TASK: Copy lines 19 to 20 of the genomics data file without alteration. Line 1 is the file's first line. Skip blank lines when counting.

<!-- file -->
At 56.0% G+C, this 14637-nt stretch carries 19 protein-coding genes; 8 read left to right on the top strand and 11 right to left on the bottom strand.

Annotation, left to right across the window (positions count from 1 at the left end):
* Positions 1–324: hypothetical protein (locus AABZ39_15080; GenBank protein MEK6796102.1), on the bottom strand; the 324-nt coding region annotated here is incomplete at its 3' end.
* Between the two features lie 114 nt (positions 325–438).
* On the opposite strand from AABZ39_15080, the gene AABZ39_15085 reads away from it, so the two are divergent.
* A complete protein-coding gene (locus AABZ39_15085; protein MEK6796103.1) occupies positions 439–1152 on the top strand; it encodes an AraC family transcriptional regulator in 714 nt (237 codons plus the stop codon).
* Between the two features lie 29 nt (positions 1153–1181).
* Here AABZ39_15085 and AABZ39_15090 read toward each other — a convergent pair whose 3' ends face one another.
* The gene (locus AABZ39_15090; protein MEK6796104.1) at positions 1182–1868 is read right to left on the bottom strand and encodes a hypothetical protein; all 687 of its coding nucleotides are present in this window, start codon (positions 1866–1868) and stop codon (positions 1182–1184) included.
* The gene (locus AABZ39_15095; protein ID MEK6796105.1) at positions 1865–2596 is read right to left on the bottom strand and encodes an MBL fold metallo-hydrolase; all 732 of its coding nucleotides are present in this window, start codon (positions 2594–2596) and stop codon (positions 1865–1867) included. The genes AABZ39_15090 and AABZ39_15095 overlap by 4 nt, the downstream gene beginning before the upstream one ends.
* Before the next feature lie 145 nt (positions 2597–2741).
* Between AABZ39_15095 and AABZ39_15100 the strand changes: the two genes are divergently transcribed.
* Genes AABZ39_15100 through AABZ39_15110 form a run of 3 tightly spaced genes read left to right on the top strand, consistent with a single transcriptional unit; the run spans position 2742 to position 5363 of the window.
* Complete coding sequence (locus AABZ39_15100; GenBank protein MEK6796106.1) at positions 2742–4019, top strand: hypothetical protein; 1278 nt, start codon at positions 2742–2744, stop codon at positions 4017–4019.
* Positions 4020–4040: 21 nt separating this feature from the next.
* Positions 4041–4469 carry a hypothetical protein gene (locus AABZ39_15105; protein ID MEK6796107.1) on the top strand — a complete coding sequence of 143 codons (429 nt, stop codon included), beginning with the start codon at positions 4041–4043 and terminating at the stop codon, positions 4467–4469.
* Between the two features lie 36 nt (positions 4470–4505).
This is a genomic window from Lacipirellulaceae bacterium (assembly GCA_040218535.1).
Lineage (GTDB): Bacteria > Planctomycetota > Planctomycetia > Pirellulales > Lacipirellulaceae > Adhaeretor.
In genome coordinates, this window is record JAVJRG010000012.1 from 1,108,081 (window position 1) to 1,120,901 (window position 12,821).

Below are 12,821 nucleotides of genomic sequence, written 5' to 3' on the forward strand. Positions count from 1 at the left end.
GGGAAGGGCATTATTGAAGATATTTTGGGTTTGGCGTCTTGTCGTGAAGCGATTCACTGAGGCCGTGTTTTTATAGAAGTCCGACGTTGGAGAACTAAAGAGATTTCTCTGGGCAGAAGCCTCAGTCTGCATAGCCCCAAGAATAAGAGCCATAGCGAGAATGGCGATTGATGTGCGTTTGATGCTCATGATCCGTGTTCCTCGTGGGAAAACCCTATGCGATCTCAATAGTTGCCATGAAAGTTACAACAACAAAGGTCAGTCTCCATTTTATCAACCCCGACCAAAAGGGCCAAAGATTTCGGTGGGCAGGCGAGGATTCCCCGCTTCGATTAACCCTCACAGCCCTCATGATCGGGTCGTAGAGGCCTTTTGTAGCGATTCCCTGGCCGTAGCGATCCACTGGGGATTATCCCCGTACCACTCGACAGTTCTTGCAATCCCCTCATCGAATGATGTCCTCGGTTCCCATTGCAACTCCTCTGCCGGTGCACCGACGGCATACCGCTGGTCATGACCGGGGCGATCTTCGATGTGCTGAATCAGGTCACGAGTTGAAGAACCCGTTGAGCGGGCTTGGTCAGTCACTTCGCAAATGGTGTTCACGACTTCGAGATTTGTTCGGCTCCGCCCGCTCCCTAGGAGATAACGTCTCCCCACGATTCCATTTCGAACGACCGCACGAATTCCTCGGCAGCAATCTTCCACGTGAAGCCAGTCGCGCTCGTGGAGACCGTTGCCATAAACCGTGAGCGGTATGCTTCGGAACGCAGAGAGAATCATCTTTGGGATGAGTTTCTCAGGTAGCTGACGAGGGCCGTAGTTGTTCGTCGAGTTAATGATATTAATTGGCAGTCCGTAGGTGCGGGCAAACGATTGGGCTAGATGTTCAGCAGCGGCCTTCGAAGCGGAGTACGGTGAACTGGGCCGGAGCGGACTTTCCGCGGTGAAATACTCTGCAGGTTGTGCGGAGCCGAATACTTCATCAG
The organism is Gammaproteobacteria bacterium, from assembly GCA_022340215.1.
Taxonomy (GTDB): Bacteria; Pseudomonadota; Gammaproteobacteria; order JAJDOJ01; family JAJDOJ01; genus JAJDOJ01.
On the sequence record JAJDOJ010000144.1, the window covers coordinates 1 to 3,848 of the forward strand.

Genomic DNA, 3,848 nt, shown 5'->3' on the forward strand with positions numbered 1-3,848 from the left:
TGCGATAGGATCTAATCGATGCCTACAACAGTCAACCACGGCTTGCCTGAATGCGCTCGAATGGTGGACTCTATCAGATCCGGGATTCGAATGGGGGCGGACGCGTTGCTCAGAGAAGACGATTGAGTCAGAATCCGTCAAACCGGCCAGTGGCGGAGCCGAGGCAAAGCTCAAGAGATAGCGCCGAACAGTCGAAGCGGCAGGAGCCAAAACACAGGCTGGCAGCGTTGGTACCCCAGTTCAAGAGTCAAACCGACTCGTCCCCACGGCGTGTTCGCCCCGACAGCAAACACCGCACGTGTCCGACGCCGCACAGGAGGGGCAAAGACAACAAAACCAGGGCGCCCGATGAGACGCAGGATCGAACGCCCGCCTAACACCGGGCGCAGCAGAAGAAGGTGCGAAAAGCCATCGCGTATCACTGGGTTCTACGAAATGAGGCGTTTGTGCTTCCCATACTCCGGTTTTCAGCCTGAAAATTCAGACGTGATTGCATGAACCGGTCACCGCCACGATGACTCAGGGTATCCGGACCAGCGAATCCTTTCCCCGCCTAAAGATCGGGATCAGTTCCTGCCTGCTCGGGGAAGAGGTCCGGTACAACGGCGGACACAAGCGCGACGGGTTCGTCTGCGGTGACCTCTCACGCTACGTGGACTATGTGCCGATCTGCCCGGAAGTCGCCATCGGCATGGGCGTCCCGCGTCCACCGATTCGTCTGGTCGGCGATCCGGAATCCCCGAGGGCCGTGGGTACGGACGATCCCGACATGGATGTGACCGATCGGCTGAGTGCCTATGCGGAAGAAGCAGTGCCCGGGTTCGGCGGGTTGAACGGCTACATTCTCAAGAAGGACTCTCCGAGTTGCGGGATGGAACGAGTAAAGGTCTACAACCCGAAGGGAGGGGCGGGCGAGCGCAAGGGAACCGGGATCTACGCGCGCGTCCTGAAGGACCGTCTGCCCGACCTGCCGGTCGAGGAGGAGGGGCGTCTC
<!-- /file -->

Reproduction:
Lineage (GTDB): Bacteria > Planctomycetota > Planctomycetia > Pirellulales > Lacipirellulaceae > Adhaeretor.
In genome coordinates, this window is record JAVJRG010000012.1 from 1,108,081 (window position 1) to 1,120,901 (window position 12,821).